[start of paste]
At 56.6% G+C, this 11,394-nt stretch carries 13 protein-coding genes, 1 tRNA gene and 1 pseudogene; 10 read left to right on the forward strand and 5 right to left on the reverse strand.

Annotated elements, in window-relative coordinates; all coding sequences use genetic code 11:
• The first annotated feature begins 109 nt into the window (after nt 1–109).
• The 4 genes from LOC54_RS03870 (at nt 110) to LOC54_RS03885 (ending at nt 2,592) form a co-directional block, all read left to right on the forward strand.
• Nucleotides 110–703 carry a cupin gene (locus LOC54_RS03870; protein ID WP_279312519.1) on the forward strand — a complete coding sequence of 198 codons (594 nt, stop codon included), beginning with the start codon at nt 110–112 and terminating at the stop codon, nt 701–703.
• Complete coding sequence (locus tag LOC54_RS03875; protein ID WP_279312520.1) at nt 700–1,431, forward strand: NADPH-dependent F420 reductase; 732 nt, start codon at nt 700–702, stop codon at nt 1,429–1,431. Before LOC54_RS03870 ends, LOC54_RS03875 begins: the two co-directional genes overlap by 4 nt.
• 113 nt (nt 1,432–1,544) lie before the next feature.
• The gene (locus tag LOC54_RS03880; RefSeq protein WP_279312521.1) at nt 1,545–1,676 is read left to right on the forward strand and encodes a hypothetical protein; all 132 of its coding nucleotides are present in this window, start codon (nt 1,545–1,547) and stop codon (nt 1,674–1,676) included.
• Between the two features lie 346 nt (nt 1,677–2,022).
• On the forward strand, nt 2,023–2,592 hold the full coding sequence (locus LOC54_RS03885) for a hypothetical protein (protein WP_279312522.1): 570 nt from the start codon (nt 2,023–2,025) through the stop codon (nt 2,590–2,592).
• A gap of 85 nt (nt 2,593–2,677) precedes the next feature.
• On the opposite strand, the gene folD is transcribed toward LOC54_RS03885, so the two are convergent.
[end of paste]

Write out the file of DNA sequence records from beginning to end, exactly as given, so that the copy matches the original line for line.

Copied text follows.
At 56.6% G+C, this 11,394-nt stretch carries 13 protein-coding genes, 1 tRNA gene and 1 pseudogene; 10 read left to right on the forward strand and 5 right to left on the reverse strand.

Annotated elements, in window-relative coordinates; all coding sequences use genetic code 11:
• The first annotated feature begins 109 nt into the window (after nt 1–109).
• The 4 genes from LOC54_RS03870 (at nt 110) to LOC54_RS03885 (ending at nt 2,592) form a co-directional block, all read left to right on the forward strand.
• Nucleotides 110–703 carry a cupin gene (locus LOC54_RS03870; protein ID WP_279312519.1) on the forward strand — a complete coding sequence of 198 codons (594 nt, stop codon included), beginning with the start codon at nt 110–112 and terminating at the stop codon, nt 701–703.
• Complete coding sequence (locus tag LOC54_RS03875; protein ID WP_279312520.1) at nt 700–1,431, forward strand: NADPH-dependent F420 reductase; 732 nt, start codon at nt 700–702, stop codon at nt 1,429–1,431. Before LOC54_RS03870 ends, LOC54_RS03875 begins: the two co-directional genes overlap by 4 nt.
• 113 nt (nt 1,432–1,544) lie before the next feature.
• The gene (locus tag LOC54_RS03880; RefSeq protein WP_279312521.1) at nt 1,545–1,676 is read left to right on the forward strand and encodes a hypothetical protein; all 132 of its coding nucleotides are present in this window, start codon (nt 1,545–1,547) and stop codon (nt 1,674–1,676) included.
• Between the two features lie 346 nt (nt 1,677–2,022).
• On the forward strand, nt 2,023–2,592 hold the full coding sequence (locus LOC54_RS03885) for a hypothetical protein (protein WP_279312522.1): 570 nt from the start codon (nt 2,023–2,025) through the stop codon (nt 2,590–2,592).
• A gap of 85 nt (nt 2,593–2,677) precedes the next feature.
• On the opposite strand, the gene folD is transcribed toward LOC54_RS03885, so the two are convergent.